Do the Pope’s Synod Picks Signal Support for Controversial Agendas?

Edward Pentin, National Catholic Register, 16/09/2015:

"... Observers point out that many, if not the majority, of the Pope’s choices are those who would like to see changes in pastoral practice regarding issues relating to marriage and the family in a bid, in their view, to make the Church’s teaching more relevant and merciful to the complex nature of human relationships today. Opponents consider some of their proposals heretical, and subtly intended to adapt the Church’s teaching to secular values, thereby diminishing the gravity of what the Church has always considered sinful behavior.

Archbishop Cupich

One of the Pope’s choices is Archbishop Blase Cupich of Chicago who, in 2011, discouraged priests and seminarians in his diocese from participating in demonstrations in front of Planned Parenthood businesses or supporting 40 Days for Life, a pro-life movement that conducts vigils at abortion facilities. He also recently morally equated the trafficking of aborted baby parts by Planned Parenthood with the immorality of unemployment, forced migration and other social justice issues.
Controversially, the Pope has again chosen 82-year-old Cardinal Godfried Danneels, archbishop emeritus of Mechelen-Brussels, to take part in the Synod. The cardinal reportedly advised the King of Belgium to sign an abortion law in 1990, told a victim of sexual abuse to keep quiet, and once said same-sex “marriage” was a “positive development,” although he also distinguished such a union from the Church’s understanding of marriage.

Despite attendance in Belgian churches collapsing since the 1960s, and the country falling steeply into secularism (in 2013, it passed a law allowing child euthanasia), Cardinal Danneels isn’t the only Belgian on the list of papal delegates.

Another is 74-year-old Bishop Lucas Van Looy of Ghent. The bishop, already an alternate for Belgium’s representative at the synod, said he was “surprised” by the appointment and assumed it was because of his “experiences in the world Church and as chairman of Caritas Europe and member of the international administration in Rome.”

Bishop Johan Jozef Bonny of Antwerp, who will be the third prelate from Belgium at the upcoming synod, called for Church recognition of same-sex unions last December. Bishop Bonny has also voiced in a new book his opposition to Humanae Vitae (The Regulation of Birth) and the notion of the natural law. Although not present at the synod last year, he wrote to the meeting, stressing that the Church urgently needs to connect with contemporary society, showing more respect for homosexuality, divorced people and modern kinds of relationships.

In the 2000s, Bishop Bonny was an assistant at the Vatican to Cardinal Walter Kasper, whom the Pope has chosen again to take part in the synod, despite the cardinal’s controversial thesis on readmitting civilly divorced Catholics to holy Communion.

The Order of Papal Delegates

The order of papal delegates may also hint at their influence in shaping a synodal agenda. Topping the list is Cardinal Angelo Sodano who, at 87, remains dean of the College of Cardinals and still holds close and influential ties to the Holy See diplomatic service that he directed while serving as Vatican secretary of state.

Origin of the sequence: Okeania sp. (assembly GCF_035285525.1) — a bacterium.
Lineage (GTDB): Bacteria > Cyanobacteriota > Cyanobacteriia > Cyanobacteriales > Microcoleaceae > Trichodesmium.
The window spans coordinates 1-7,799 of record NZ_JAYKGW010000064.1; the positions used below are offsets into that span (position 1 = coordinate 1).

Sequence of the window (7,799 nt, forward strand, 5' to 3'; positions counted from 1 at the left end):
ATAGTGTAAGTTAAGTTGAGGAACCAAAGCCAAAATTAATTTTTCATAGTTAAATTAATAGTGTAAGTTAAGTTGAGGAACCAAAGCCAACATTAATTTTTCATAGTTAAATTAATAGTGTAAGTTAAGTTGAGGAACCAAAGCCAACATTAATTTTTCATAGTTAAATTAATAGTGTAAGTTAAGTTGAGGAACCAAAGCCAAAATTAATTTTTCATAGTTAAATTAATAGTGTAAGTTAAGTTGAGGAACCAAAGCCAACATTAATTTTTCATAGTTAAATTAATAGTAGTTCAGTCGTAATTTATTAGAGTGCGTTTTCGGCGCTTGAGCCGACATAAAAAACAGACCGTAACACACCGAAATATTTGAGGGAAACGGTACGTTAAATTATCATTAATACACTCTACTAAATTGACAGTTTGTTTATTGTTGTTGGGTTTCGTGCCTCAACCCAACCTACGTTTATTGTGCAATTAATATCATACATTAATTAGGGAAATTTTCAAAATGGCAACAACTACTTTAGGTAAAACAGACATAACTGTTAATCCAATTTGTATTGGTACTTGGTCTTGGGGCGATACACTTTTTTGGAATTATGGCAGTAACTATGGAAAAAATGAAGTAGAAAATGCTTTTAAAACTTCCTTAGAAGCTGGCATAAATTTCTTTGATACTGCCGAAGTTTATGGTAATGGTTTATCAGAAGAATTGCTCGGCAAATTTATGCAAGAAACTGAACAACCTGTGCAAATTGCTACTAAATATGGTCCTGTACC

Second on the list is Cardinal Danneels, followed by Cardinal Dionigi Tettamanzi and Cardinal Christoph Schönborn of Vienna, who said recently that a stable same-sex relationship is better than a “temporary” one. Cardinal Kasper, 82, is listed fifth, while Cardinal Burke, a strong opponent of the Cardinal Kasper thesis, is noticeably left off the list, despite the Pope’s calls for synodality and inclusivity.

Cardinal Oscar Rodriguez Maradiaga, a close confidant of the Pope who is listed seventh, told a Dallas audience in 2013 the Church “did not have a monopoly on truth anymore nor could she pontificate on a thousand human matters.”

Also included in the list is Archbishop Victor Manuel Fernandez, rector of the Pontifical Catholic University of Argentina, and an old acquaintance of the Pope. In an interview earlier this year, he said the Pope is moving slowly “to ensure the effectiveness” of reform. “If you go slowly it's more difficult to turn things back,” he said. “You have to realize that he is aiming at reform that is irreversible.”

Other Picks

Among 23 expert collaborators, the backgrounds of some challenge orthodox teaching such as professors Maurizio Gronchi, Michele Guilio Masciarelli, and Georges Henri Ruyssen. The German language relator is Jesuit Father Bernd Hagenkord, who attended the “shadow synod” in Rome in May that sought to influence opinion on Church teachings in favor of same-sex unions...

The Pope has also chosen Jesuit Father François-Xavier Dumortier, rector of the Pontifical Gregorian University, to take part in the synod. The university was the venue of the secret synod-related meeting in May, and a second similar symposium held last week and headed by Cardinal Rodriguez.

Also on the Pope’s list of delegates is Msgr. Pio Vito Pinto, who headed the commission on annulment reform announced last week. In an article for L’Osservatore Romano Sept. 8, Msgr. Pinto said it is “no longer time simply for analyses, it is time for action in order to begin that work of justice and mercy so long awaited — by re-ordering the pastoral practice and canon law, to a large extent in effect for almost three centuries.”

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